Washi Tape Easter Eggs

 

Blue Print Wshi Tape Egg

I wanted to do something with washi tape*.  Easter is a week away.  So – I made these super-easy washi tape Easter eggs!
*Washi tape: Originally Japanese tissue or paper tape. It is like masking tape: a thin, often semi-transparent, easy-to-tear paper tape. Washi comes from Japanese words meaning “Japanese” and “paper”.  It describes paper made by hand in a traditional manner.  It has become popular with crafters in the last year or two and is now made in other places but still goes by the name washi tape.  It comes in different widths, pretty colors and many patterns.

Washi Tape Easter Egg

Supplies:

Blown Eggs  I used brown eggs.  The tape is somewhat translucent so the color of the egg will show through.

Long Needle and String or Thread

Beads (optional)

Washi Tape Available at many craft stores and online – I got mine on Etsy at Pretty Tape

Directions:

If you want to hang your egg, you need to put a loop of string or thread through the egg.

Use long needle to  thread a piece of string or thread through your egg and make a loop so you can hang it up.  Alternative method: after egg is decorated use hot glue to attach a loop of ribbon or string to egg.  (Note: I forgot to put the string on my first egg until after I’d already started putting on the washi tape so I simply put the needle through the tape that covered the holes where the egg had been blown).

I didn’t do it for these eggs but a bead or two at the bottom of the egg is a nice way to finish off the string for hanging. UPDATE: I had so much fun doing these eggs I added one more to the photos and it has a bead at the bottom.

Tear small pieces of washi tape. It tears easily and can be repositioned.

Starting at the top of the egg, cover the egg with the pieces of tape, overlapping as you go.

The roll of washi tape makes a handy holder.

Turn egg as you continue to tear off pieces of tape and cover the egg.  Smaller pieces at the ends helps to minimize wrinkles.  You can smooth out any wrinkles with your fingers as you go.  The pieces can be a little larger on the sides of the egg .

You can see that the brown of the eggshell shows through the thin, paper tape.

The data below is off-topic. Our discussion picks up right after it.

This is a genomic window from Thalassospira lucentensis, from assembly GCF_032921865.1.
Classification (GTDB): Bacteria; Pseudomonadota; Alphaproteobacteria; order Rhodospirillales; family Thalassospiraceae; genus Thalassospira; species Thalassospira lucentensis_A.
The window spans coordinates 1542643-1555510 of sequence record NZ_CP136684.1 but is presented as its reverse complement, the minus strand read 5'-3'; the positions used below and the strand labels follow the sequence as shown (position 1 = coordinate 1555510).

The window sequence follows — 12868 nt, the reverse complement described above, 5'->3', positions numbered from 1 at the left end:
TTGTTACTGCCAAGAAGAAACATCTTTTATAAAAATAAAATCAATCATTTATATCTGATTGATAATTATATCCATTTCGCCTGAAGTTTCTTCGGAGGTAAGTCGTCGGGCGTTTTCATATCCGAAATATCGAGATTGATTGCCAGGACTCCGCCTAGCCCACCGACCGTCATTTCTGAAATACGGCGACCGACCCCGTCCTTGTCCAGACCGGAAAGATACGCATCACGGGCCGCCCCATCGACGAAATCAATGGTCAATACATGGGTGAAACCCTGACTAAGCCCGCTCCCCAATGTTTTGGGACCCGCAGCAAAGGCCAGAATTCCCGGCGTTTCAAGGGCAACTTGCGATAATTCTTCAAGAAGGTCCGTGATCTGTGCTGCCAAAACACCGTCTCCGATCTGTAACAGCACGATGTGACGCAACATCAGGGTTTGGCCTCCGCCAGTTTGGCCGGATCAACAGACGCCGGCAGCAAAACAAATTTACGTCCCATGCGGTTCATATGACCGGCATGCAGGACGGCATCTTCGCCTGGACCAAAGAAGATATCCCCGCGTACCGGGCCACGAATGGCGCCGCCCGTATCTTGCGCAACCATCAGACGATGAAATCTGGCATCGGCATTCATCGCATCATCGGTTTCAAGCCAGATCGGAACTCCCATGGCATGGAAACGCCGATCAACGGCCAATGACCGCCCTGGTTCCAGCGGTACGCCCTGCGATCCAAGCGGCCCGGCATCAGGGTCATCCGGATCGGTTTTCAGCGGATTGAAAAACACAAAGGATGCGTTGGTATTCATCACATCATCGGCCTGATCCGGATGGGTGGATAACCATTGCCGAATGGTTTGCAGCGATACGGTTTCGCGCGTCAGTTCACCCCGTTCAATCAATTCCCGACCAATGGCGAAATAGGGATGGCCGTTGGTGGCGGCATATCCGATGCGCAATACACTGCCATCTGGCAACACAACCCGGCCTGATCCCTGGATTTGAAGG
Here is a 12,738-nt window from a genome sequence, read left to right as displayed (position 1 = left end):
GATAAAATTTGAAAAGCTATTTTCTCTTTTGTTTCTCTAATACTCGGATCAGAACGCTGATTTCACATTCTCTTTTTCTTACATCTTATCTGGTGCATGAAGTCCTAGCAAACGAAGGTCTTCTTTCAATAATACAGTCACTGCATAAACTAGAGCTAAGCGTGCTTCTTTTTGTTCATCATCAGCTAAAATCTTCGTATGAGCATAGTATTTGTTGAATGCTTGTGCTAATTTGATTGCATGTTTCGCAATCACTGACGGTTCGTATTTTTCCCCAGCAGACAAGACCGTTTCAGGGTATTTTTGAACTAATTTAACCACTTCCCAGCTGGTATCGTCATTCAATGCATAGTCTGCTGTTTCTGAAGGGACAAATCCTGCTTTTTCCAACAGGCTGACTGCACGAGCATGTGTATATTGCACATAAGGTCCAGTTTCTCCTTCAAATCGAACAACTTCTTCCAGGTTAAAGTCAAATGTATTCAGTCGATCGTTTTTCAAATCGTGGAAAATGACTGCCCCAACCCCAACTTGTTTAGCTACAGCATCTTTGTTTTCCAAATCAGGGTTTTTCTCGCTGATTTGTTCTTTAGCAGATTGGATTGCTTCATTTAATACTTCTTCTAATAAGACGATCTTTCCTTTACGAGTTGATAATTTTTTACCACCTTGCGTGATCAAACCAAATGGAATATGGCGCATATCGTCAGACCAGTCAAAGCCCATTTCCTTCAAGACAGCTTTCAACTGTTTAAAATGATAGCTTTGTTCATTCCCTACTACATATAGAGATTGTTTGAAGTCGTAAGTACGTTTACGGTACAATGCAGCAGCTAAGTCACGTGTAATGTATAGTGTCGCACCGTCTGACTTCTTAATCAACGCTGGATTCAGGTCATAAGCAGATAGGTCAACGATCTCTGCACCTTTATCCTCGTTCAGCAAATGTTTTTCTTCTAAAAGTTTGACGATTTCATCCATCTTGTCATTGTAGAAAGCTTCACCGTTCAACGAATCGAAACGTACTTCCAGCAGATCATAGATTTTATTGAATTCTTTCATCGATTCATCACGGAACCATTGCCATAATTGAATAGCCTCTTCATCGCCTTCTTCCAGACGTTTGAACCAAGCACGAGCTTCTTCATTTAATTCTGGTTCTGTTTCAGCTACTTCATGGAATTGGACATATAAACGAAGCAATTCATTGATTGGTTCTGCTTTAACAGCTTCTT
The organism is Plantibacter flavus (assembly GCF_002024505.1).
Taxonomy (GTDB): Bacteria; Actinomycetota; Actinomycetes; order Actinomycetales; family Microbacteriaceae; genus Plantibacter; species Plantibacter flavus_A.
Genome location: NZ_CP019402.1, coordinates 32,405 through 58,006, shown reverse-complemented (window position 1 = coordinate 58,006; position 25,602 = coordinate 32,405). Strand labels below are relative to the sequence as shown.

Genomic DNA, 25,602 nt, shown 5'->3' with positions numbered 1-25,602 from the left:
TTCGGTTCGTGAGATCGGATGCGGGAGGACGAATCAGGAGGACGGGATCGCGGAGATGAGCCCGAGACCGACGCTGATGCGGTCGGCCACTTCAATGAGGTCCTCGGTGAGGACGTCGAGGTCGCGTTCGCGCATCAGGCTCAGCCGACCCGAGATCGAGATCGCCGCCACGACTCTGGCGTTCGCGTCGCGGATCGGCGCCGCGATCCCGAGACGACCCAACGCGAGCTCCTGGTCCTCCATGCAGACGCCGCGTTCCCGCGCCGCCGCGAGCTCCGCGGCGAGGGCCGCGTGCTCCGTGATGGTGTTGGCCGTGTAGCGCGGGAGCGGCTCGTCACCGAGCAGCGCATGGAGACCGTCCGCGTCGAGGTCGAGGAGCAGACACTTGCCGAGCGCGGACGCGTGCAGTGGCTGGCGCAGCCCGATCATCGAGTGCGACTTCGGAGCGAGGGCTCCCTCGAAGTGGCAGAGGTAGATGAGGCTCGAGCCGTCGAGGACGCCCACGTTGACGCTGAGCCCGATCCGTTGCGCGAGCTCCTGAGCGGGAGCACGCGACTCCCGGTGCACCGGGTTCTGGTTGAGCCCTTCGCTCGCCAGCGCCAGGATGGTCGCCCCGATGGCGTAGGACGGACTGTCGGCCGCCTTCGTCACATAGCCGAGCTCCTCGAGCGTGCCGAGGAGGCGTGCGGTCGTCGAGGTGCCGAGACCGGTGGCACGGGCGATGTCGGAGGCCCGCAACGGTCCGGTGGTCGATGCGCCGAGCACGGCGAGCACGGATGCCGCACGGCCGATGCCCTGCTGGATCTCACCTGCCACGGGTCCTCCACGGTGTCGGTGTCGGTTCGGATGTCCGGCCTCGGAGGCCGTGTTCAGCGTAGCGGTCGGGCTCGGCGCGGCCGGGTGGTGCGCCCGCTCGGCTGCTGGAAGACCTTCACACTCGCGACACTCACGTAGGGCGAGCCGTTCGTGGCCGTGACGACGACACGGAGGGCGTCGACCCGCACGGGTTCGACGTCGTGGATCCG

If you didn’t put a loop of string through the egg yet, you want to do that before you finish with the tape.

A bit of tape across the hole where the ends of the string come out helps keep the string in place.

Tie a knot in the string and trim the ends.

Finish covering the egg with pieces of washi tape.

Here are a few others done with different tape:

I just added another picture.  I was enjoying making these eggs and they go together so quickly I decided to do one with a bead at the bottom.  The pretty magenta washi tape has a lace design and I use a thin band of turquoise washi tape around the middle.

Here is a good tutorial on how to blow eggs.  In the tutorial they show different tools (straw, syringe) for blowing the egg out of the shell.  I’ve always done it without a tool, just holding the egg over a bowl, putting my lips over the hole and blowing steadily.  Whatever works for you!  I do like the suggestion to dry the blown eggs in the microwave or oven.  I’ll try that next time.

Finished eggs can be displayed on a branch, an ornament tree, a grapevine wreath or just about anywhere.

Thanks for the visit.

6 Comments

Filed under Crafts

6 responses to “Washi Tape Easter Eggs

  1. Did you blow your own eggs? I love the look and love that you did a washi tape tutorial, this stuff is so versatile. Thanks for another great idea!

    • I did blow my own eggs. Thank you – it was my very first washi tape project and in fact the first project at my new desk. I’m working on another Easter egg project that is a little more involved.

  2. Crazy good! And impressive that you blew your own eggs!

    • Hey, glad you like them. I’ve been blowing eggs for ages and I don’t find it hard – the greater challenge is using up the contents. I’ve got a few posts coming on recipes using eggs…

  3. Pingback: Muffin Cup Quiche | dianne faw

  4. Pingback: Easter Ideas | dianne faw

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